the opportunity (or perceived opportunity) for “romance” is often lurking just around the corner, waiting to pounce at the most inopportune moment.First of all, I didn't realize love and violent criminals had so much in common!
The study looked at 88 pairs
Nonetheless, it yielded some interesting results.
Men were also more likely than women to think that their opposite-sex friends were attracted to them—a clearly misguided belief. In fact, men’s estimates of how attractive they were to their female friends had virtually nothing to do with how these women actually felt, and almost everything to do with how the men themselves felt—basically, males assumed that any romantic attraction they experienced was mutual, and were blind to the actual level of romantic interest felt by their female friends.How much of this perception disparity could be associated with different socialization and culture norms? These are men that have grown up with the narrative of: "As long as you are a good guy and do the right thing, you get the girl you want at the end." David Wong from Cracked lays it all out:
We were told this by every movie, TV show, novel, comic book, video game and song we encountered. When the Karate Kid wins the tournament, his prize is a trophy and Elisabeth Shue. Neo saves the world and is awarded Trinity. Marty McFly gets his dream girl, John McClane gets his ex-wife back, Keanu "Speed" Reeves gets Sandra Bullock, Shia LaBeouf gets Megan Fox in Transformers, Iron Man gets Pepper Potts, the hero in Avatar gets the hottest Na'vi, Shrek gets Fiona, Bill Murray gets Sigourney Weaver in Ghostbusters, Frodo gets Sam, WALL-E gets EVE ... and so on.The only movie I know that turns this narrative on its head is Wet Hot American Summer. The love interest, Katie, tells her would-be nice guy suitor why she's not choosing him:
...we, as the audience, know that in the end the hero will "get the girl," just as we know that at the end of the month we're going to "get our paycheck." Failure to award either is breaking a societal contract. The girl can say what she wants, but we all know that at the end, she will wind up with the hero, whether she knows it or not.
Listen, Coop - last night was really great. You were incredibly romantic and heroic, no doubt about it. And that's great. But I've thought about it, and my thing is this: Andy is really hot. And don't get me wrong, you're cute too, but Andy is like, *cut*. From marble. He's gorgeous. He has this beautiful face and this incredible body, and I genuinely don't care that he's kinda lame. I don't even care that he cheats on me. And I like you more than I like Andy, Coop, but I'm 16. And maybe it'll be a different story when I'm ready to get married, but right now, I am entirely about sex. I just wanna get laid. I just wanna take him and grab him and fuck his brains out, ya know? So that's where my priorities are right now. Sex. Specifically with Andy and not with you.You could write a whole women's studies thesis on whether this plot device empowers women (she makes her own choice instead of being a reward for the hero) or is a Nice Guy entitlement anti-fantasy (the only reason a girl wouldn't choose a Nice Guy is because she's shallow and after sex), but it's a nice departure from the standard narrative nevertheless.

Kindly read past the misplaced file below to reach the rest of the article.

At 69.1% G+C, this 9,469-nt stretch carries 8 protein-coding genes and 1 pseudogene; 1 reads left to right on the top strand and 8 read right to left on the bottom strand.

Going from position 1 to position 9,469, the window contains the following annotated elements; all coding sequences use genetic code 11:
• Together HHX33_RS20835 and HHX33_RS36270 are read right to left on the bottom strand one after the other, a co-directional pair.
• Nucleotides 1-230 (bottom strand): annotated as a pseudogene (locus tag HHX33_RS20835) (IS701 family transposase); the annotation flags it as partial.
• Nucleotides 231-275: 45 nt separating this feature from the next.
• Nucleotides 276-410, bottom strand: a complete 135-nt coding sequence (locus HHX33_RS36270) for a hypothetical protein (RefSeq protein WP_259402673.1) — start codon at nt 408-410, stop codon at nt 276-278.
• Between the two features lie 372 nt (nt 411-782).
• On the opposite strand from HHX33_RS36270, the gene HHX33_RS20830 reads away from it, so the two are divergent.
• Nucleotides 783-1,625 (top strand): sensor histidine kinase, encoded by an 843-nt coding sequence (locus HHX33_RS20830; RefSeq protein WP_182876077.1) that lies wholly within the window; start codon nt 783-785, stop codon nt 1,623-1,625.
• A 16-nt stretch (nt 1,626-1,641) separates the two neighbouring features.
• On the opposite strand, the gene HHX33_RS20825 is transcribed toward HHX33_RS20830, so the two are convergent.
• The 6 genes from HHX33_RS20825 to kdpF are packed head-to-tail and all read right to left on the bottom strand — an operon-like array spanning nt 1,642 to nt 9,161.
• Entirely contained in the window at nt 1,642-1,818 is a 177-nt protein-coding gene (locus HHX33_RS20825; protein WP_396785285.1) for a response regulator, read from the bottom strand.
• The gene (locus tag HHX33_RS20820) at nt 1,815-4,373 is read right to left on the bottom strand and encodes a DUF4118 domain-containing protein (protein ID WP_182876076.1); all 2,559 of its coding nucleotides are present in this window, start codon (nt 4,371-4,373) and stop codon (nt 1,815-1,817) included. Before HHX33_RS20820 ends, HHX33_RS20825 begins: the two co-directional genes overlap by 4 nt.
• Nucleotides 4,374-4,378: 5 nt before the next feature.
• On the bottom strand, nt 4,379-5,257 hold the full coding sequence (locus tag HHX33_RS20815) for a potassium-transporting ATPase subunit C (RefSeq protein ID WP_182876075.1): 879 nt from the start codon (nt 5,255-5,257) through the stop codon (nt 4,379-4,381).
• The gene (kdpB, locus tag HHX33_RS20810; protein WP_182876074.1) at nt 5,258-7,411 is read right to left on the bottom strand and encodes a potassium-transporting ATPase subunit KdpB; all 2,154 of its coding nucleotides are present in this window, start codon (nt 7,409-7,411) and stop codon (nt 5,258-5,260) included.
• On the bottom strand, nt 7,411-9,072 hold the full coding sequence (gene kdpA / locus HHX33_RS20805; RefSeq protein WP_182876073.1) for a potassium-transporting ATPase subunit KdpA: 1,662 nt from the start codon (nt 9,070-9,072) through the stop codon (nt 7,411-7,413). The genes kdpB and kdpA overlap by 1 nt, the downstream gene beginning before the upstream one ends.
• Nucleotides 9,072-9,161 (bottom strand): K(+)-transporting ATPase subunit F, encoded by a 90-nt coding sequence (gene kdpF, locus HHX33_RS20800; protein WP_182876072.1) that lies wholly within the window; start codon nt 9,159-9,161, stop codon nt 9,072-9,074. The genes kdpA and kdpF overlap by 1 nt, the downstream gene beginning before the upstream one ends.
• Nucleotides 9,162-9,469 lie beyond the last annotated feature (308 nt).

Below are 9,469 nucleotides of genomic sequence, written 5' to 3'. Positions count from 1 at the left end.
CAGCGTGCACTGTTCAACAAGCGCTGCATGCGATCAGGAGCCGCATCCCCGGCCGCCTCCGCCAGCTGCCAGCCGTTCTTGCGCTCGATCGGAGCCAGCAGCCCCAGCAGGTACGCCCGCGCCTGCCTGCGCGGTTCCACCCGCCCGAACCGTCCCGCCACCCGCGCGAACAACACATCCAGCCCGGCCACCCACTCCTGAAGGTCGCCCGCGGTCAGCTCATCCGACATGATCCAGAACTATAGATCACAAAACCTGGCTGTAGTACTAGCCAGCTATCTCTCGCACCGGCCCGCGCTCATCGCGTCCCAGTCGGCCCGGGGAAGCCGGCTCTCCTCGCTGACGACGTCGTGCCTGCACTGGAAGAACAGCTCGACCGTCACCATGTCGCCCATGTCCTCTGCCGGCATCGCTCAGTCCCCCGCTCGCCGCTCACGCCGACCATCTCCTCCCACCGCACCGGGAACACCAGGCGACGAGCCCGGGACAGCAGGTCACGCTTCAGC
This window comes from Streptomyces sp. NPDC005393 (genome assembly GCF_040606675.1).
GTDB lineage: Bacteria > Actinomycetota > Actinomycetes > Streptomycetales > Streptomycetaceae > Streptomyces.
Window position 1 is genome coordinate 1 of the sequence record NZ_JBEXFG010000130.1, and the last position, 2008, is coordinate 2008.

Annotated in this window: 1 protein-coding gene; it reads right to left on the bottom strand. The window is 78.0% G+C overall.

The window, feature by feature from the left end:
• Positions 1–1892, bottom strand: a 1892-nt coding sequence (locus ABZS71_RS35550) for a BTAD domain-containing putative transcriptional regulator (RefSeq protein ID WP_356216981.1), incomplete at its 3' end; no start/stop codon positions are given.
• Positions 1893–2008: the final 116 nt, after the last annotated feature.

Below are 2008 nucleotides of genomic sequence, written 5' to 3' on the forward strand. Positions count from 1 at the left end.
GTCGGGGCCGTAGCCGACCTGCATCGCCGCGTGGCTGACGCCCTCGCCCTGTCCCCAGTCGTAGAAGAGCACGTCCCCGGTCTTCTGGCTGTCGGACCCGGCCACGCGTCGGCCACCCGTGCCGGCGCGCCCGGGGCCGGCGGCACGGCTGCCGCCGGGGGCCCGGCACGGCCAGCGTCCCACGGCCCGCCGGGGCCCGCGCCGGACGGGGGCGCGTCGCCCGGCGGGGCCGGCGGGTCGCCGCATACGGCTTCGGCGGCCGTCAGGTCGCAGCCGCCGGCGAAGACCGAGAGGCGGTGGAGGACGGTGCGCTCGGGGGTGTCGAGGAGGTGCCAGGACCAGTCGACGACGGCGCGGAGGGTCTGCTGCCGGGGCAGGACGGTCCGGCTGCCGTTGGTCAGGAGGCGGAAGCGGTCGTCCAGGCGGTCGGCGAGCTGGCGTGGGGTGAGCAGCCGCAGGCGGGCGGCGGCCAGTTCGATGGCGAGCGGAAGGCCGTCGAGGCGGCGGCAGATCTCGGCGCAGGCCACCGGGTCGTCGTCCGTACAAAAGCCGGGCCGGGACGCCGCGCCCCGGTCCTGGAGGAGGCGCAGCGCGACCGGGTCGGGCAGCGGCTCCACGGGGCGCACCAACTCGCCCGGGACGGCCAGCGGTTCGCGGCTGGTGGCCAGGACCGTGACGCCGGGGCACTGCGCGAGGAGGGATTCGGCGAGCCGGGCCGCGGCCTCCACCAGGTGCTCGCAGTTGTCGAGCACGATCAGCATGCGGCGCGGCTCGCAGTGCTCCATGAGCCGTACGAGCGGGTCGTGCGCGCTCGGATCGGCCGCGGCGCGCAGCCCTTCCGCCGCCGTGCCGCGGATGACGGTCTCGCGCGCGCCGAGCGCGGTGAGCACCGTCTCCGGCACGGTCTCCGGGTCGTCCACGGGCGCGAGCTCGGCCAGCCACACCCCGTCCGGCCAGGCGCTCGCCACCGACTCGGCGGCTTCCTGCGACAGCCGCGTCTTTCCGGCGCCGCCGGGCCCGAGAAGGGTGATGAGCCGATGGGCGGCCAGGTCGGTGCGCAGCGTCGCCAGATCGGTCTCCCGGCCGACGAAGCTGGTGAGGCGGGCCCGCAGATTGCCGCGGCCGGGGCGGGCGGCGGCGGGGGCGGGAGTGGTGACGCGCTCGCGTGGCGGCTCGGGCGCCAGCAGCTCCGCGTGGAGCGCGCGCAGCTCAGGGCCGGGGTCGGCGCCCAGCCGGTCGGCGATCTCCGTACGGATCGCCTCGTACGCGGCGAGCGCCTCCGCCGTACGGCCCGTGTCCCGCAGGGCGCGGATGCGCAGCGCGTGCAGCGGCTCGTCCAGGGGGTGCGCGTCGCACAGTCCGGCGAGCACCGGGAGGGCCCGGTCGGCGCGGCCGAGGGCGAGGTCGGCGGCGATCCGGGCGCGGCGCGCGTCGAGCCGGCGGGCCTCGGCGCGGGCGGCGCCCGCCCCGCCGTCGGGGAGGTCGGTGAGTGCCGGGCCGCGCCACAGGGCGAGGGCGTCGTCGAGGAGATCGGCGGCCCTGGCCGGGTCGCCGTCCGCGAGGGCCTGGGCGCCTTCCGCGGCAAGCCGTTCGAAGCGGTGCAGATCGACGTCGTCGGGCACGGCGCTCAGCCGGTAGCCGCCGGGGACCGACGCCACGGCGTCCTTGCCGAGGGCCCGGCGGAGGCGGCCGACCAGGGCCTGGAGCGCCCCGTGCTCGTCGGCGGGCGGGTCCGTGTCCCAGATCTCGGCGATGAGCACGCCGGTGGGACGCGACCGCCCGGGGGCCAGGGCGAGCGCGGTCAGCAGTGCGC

Presumably men raised on a pop culture diet where the people they identify with are more or less awarded a girl of their choice would be more likely to see themselves as viable romantic candidates than women who take away something different from the same diet. (For example: "Since I don't even look like Hollywood plain, let alone Hollywood pretty, I'm not a viable romantic partner for anyone.")
Which leads me to my next point: another factor that (I think) would come into play here is confidence. When you feel crappy about yourself, you're not likely to assume that people want to get in your pants. And the pop culture diet that feeds the typical American self-image is pretty damn good at making women feel crappy about themselves! Did the experimenters have the participants take a brief survey about the participants' confidence, self-esteem, and self-image before interrogating them about their friendships? The article doesn't say, so I'm going to assume not. It would be interesting to see how self-esteem correlated to responses as well (or if there would be any correlation at all).
Finally, nothing in the study suggests that unspoken romantic or sexual attraction has a negative impact on the friendship. While the title of the article ("Men And Women Can't Be 'Just Friends,'" emphasis mine) would seem to imply that friendship that involves unrequited attraction cannot happen, there is nothing in the study that conclusively proves this point. Let me repeat that: this study does not conclusively prove the impossibility of true friendship between men and women. All it proves is that men are more likely to think they have a chance at getting with their female friends than the other way around.
Nonetheless I look forward to this study going viral and giving idiots even more fodder to support the broken "men and women can't be friends" paradigm. Ugh.